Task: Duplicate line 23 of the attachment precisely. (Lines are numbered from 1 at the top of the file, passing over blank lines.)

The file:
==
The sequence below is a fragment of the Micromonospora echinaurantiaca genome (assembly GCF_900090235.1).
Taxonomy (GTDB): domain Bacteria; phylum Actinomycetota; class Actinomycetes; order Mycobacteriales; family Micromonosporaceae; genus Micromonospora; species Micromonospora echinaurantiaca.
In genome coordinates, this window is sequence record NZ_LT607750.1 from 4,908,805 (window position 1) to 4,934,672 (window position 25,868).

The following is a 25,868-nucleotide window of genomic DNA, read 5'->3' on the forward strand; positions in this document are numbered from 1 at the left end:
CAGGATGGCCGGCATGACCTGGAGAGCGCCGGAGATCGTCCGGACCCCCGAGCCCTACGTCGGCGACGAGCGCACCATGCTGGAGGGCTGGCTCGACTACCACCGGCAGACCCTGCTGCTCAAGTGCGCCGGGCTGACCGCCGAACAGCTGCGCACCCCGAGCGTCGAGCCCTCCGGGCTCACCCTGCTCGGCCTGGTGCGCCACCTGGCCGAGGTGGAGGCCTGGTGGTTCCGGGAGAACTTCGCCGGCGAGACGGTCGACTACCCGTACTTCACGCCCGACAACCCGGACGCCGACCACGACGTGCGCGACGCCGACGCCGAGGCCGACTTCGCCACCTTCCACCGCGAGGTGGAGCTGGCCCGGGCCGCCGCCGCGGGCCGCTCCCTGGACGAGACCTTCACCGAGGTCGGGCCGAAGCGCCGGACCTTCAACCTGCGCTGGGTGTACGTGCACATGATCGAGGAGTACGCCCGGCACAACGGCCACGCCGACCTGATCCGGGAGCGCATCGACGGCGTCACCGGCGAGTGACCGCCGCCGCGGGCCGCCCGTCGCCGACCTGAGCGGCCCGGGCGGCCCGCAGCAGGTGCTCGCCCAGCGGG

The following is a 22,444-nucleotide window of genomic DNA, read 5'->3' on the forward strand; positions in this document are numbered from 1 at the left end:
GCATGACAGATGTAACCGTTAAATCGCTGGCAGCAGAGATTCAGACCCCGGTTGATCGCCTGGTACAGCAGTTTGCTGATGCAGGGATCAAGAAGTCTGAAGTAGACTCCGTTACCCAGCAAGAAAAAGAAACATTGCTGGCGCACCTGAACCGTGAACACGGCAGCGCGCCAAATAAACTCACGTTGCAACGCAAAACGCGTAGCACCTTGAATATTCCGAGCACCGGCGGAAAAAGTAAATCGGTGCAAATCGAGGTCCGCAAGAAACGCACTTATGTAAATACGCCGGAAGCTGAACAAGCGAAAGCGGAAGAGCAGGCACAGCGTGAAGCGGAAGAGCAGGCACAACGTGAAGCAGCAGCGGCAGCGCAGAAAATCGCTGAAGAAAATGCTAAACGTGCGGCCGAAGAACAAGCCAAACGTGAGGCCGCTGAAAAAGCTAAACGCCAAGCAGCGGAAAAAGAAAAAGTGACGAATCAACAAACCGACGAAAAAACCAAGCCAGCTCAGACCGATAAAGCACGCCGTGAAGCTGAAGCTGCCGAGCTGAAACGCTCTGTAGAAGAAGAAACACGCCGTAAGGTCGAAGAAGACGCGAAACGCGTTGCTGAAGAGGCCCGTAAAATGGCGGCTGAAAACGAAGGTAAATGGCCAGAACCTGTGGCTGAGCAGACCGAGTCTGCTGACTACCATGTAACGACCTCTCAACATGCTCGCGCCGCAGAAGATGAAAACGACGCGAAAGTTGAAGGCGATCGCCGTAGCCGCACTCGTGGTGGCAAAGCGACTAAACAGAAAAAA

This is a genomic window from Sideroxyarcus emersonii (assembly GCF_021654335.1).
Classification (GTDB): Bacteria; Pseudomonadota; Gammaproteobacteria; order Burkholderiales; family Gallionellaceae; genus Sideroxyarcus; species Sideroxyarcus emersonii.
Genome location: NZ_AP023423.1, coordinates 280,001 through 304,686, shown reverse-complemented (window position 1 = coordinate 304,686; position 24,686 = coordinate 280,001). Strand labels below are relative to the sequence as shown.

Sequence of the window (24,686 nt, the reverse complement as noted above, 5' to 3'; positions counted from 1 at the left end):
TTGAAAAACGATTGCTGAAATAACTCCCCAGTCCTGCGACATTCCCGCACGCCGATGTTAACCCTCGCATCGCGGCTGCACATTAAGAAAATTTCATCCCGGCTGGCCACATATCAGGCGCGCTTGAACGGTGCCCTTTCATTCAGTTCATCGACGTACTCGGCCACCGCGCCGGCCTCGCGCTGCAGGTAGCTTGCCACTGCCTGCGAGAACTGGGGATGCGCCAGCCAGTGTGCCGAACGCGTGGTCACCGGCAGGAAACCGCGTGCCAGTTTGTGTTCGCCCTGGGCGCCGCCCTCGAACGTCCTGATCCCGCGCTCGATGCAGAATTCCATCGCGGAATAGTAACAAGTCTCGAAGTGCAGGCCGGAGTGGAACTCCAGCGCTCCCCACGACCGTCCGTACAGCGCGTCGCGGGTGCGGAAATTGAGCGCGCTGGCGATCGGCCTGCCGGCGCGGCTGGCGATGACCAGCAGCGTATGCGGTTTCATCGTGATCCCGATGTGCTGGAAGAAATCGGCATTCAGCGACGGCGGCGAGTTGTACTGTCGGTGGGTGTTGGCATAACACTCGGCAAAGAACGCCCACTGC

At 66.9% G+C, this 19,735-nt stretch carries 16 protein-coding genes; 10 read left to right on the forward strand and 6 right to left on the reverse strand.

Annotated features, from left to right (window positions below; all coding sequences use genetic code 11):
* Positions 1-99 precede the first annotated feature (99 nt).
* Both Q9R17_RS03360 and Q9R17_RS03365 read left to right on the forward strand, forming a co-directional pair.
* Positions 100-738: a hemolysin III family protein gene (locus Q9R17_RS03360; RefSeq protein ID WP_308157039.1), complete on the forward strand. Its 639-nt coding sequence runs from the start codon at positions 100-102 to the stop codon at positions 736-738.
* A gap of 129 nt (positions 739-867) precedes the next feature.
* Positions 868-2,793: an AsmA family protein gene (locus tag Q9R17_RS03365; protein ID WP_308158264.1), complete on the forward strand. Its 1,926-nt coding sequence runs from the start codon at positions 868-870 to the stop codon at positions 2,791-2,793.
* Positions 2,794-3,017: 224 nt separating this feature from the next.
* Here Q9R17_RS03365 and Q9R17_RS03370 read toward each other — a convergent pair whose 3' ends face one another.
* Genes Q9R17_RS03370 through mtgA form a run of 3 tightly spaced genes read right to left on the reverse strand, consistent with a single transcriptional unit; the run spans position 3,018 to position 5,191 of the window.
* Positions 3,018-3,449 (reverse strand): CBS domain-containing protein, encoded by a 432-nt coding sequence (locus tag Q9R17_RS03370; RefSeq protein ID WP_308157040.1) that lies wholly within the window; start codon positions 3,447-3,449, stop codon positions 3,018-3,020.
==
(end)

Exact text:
* Positions 3,018-3,449 (reverse strand): CBS domain-containing protein, encoded by a 432-nt coding sequence (locus tag Q9R17_RS03370; RefSeq protein ID WP_308157040.1) that lies wholly within the window; start codon positions 3,447-3,449, stop codon positions 3,018-3,020.